Wednesday, August 5, 2009

Aquino Laid to Rest, Hailed as Moral Leader

MANILA — Former President Corazon Aquino's body made its final journey through the Philippine capital Wednesday to be buried next to her assassinated husband in a culmination of grieving for the icon hailed as the example of moral leadership.

Over the last five days, hundreds of thousands of mourners have filed past her open casket. Family, friends and former aides crowded into the Manila Cathedral late Tuesday to eulogize the accidental opposition leader who led the 1986 "people power" uprising and drove away the 20-year repressive rule of Ferdinand Marcos.

Honor guards carry the casket of the late former Philippine President Corazon Aquino during her funeral march in Manila, Philippines on Wednesday.

Aquino, the 11th Philippine president, died Saturday at age 76 after a yearlong battle with colon cancer.

Her successors Fidel Ramos and Joseph Estrada, the latter deposed in a second popular uprising in 2001 on corruption allegations, together with East Timor President Jose Ramos-Horta, attended Wednesday's requiem Mass.

Aquino inspired East Timor's struggle for independence from Indonesia a decade ago, Ramos-Horta said.

"I think the greatest tribute that Filipinos can pay to Corazon Aquino and so many others who gave their lives for democracy is ... there should be no more dictatorships again," he said.

President Gloria Macapagal Arroyo, who was at odds with Aquino after she called Arroyo to resign because of vote-rigging allegations, paid a quick visit to the wake Wednesday morning upon her return from the U.S. and left before the church ceremonies and procession.

Hundreds of thousands chanted "Cory" lined Manila's rainy streets and walked behind the flatbed truck carrying Aquino's flag-draped coffin as the procession, lashed by winds, inched its way to her final resting place beside her husband, Benigno "Ninoy" Aquino Jr., at Manila Memorial Park. Yellow confetti showered the roads.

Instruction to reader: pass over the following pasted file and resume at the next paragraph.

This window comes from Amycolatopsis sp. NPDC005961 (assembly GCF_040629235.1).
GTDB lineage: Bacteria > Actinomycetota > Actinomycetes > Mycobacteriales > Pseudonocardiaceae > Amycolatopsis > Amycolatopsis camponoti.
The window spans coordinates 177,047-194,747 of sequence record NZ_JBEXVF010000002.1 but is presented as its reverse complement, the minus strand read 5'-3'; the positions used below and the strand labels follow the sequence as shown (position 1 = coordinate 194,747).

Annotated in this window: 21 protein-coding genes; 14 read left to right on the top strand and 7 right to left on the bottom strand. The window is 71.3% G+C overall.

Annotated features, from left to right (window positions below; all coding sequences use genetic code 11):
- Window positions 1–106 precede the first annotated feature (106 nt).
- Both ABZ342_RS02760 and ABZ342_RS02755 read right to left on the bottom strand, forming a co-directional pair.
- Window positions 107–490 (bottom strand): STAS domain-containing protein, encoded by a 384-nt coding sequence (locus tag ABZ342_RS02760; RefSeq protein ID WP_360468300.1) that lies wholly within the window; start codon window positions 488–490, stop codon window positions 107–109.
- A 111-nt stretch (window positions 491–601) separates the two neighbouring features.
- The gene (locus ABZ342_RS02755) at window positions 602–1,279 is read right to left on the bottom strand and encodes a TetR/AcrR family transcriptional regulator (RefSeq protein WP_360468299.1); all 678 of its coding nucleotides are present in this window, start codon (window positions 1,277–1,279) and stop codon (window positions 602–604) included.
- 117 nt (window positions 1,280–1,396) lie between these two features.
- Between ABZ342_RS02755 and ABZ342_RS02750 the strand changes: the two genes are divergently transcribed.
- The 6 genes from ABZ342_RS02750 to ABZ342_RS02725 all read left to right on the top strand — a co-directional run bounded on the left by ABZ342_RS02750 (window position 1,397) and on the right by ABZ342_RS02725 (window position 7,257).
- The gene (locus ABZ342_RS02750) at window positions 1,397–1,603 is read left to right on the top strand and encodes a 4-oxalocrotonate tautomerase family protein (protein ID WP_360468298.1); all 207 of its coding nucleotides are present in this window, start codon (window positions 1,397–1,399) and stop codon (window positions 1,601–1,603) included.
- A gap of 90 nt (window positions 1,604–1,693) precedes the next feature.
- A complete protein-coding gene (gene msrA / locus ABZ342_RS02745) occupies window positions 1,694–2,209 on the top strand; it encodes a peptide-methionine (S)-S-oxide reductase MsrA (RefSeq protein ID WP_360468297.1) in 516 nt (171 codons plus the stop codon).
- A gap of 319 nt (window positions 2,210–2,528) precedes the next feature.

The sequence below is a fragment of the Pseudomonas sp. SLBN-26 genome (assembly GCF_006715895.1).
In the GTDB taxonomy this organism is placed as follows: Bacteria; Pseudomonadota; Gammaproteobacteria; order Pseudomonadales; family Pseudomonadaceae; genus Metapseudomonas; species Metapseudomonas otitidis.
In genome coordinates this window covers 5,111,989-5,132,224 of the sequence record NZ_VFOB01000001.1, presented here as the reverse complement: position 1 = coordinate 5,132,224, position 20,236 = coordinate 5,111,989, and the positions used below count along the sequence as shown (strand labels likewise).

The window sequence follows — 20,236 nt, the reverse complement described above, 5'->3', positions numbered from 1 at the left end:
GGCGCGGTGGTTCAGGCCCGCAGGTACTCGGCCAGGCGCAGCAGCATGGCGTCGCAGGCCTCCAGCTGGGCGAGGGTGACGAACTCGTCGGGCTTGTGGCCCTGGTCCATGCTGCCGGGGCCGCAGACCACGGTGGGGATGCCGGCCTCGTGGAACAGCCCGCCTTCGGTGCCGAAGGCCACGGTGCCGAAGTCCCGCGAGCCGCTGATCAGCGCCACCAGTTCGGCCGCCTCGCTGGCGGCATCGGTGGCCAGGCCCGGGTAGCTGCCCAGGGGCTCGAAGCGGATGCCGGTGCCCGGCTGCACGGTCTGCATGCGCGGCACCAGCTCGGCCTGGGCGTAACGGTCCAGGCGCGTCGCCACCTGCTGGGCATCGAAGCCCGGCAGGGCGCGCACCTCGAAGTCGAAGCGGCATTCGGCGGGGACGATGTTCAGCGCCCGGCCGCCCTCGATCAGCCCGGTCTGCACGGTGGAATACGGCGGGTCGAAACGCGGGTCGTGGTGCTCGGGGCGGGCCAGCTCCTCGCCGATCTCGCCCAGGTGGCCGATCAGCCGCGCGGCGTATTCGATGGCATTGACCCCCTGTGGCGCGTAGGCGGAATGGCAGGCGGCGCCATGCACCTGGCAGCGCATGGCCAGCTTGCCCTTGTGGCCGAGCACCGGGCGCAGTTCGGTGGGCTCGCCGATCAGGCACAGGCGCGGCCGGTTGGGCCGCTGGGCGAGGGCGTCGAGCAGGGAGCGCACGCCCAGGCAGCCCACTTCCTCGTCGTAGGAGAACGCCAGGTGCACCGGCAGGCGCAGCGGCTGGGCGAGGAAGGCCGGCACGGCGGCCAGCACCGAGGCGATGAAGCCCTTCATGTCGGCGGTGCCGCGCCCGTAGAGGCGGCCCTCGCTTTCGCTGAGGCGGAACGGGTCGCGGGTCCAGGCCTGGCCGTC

Philippine President Gloria Macapagal Arroyo views the casket of the late former Philippines President Corazon Aquino at Manila Cathedral in the Philippines. (Photo: AFP)

"We never saw any wrongdoing on her part," said housekeeper Edith Sabas.

Fire trucks blasted their cannons, forming arcs of water above the procession in a salute to the former president. Yellow ribbons and balloons flapped from lamp posts, trees and vehicles—a tribute to Aquino's signature color, which became a symbol of her movement. Hundreds of bikers and cyclists in yellow shirts led the convoy.

At the simple white-painted tomb at the family mausoleum, interior designer Merly Querubin, wearing a baseball cap adorned with a yellow ribbon, said her country had two kinds of leaders. "One who we follow out of fear, and one who we follow out of respect. We have lost a leader so respected."

In a highly symbolic gesture, the late Marcos' two children paid their last respects Tuesday to the woman who toppled their father. It was unlikely, however, to reconcile the families' bitter rivalry.

Aquino's brother-in-law, former Sen. Agapito "Butz" Aquino, welcomed them at the wake saying the family had "no fight with the children" of Marcos.

Aquino rose to prominence after her husband was assassinated in 1983 as he returned from U.S. exile to oppose Marcos. Hesitant, she inherited his mantle and agreed to run against the strongman in 1986.

Marcos claimed an election victory over Aquino, but the polls were widely seen as fraudulent.

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